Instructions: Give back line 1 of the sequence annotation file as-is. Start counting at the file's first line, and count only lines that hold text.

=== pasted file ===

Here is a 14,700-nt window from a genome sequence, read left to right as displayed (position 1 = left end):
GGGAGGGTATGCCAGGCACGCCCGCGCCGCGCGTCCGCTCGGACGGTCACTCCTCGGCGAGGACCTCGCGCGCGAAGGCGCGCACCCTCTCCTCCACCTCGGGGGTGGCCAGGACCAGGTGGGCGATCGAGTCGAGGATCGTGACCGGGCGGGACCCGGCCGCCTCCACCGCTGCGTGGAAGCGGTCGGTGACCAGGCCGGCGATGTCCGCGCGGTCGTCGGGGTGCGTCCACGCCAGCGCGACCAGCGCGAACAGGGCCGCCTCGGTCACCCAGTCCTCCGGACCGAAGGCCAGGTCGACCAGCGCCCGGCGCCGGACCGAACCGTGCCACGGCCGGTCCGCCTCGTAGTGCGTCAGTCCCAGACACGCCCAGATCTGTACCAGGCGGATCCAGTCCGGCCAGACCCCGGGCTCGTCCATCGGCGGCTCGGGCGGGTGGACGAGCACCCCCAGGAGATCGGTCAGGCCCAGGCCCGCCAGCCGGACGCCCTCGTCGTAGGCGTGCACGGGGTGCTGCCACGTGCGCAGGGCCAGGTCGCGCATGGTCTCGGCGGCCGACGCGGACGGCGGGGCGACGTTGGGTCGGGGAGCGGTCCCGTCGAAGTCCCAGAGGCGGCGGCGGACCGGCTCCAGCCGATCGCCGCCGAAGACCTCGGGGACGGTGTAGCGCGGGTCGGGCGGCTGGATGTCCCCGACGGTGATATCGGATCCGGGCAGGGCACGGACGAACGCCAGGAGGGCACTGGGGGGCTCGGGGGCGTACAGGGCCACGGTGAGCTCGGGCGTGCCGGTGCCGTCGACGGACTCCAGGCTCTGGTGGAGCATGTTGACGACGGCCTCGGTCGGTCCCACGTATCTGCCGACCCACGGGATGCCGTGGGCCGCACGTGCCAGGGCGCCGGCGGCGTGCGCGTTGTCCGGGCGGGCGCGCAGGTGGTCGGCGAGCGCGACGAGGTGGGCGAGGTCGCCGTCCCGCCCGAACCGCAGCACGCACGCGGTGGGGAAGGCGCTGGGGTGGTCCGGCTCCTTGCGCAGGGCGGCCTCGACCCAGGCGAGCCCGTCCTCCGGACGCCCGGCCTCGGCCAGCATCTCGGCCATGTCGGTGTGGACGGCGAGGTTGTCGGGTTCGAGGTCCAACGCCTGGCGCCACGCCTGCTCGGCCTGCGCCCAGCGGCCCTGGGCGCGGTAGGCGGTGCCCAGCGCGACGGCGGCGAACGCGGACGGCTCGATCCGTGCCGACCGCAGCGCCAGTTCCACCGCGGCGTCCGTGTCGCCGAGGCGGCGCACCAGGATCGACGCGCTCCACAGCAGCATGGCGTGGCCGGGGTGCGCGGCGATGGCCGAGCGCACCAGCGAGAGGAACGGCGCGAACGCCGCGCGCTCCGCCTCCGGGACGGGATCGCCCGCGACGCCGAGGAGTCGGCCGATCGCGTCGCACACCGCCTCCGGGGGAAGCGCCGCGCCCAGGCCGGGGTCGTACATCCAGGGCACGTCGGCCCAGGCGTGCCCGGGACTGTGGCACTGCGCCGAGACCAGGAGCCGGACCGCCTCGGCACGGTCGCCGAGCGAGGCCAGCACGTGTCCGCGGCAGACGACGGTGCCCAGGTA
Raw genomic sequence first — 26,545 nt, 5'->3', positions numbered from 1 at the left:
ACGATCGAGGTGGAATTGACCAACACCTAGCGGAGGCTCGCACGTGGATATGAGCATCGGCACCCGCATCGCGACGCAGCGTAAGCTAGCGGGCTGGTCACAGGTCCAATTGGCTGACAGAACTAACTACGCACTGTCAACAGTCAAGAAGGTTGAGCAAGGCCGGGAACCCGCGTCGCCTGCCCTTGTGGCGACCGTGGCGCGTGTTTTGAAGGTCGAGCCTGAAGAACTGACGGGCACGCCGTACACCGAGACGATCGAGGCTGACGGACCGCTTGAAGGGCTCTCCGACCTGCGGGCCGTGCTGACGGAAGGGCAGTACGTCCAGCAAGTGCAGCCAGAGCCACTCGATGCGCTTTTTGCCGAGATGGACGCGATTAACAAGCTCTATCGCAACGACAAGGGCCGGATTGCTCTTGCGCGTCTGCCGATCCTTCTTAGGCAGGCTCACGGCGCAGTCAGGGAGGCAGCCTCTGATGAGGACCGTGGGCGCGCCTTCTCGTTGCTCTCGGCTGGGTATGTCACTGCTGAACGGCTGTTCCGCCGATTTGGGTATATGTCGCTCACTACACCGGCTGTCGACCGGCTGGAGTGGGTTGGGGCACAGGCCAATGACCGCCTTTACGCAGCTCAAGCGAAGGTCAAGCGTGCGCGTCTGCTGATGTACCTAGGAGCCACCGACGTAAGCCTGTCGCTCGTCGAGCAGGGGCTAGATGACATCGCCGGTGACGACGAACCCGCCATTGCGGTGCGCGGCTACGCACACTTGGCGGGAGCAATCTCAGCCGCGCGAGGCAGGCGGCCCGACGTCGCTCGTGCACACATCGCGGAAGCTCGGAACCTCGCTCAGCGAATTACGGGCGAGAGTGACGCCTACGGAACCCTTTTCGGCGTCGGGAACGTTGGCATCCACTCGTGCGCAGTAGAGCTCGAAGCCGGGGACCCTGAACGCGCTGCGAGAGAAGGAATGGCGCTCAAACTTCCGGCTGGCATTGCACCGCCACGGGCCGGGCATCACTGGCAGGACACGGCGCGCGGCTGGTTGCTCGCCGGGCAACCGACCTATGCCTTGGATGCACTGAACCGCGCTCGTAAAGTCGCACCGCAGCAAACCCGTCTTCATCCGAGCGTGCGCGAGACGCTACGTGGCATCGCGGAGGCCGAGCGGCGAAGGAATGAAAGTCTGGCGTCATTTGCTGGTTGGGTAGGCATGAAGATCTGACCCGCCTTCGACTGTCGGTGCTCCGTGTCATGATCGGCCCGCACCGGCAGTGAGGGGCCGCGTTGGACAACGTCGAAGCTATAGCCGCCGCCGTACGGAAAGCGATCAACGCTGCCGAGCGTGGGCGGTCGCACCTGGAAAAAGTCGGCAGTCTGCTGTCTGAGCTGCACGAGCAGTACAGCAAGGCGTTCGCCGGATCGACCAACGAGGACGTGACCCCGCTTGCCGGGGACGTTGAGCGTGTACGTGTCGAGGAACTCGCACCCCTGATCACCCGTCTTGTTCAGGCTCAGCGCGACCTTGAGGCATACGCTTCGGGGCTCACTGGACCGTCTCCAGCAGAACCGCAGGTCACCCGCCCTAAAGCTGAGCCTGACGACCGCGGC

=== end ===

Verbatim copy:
Here is a 14,700-nt window from a genome sequence, read left to right as displayed (position 1 = left end):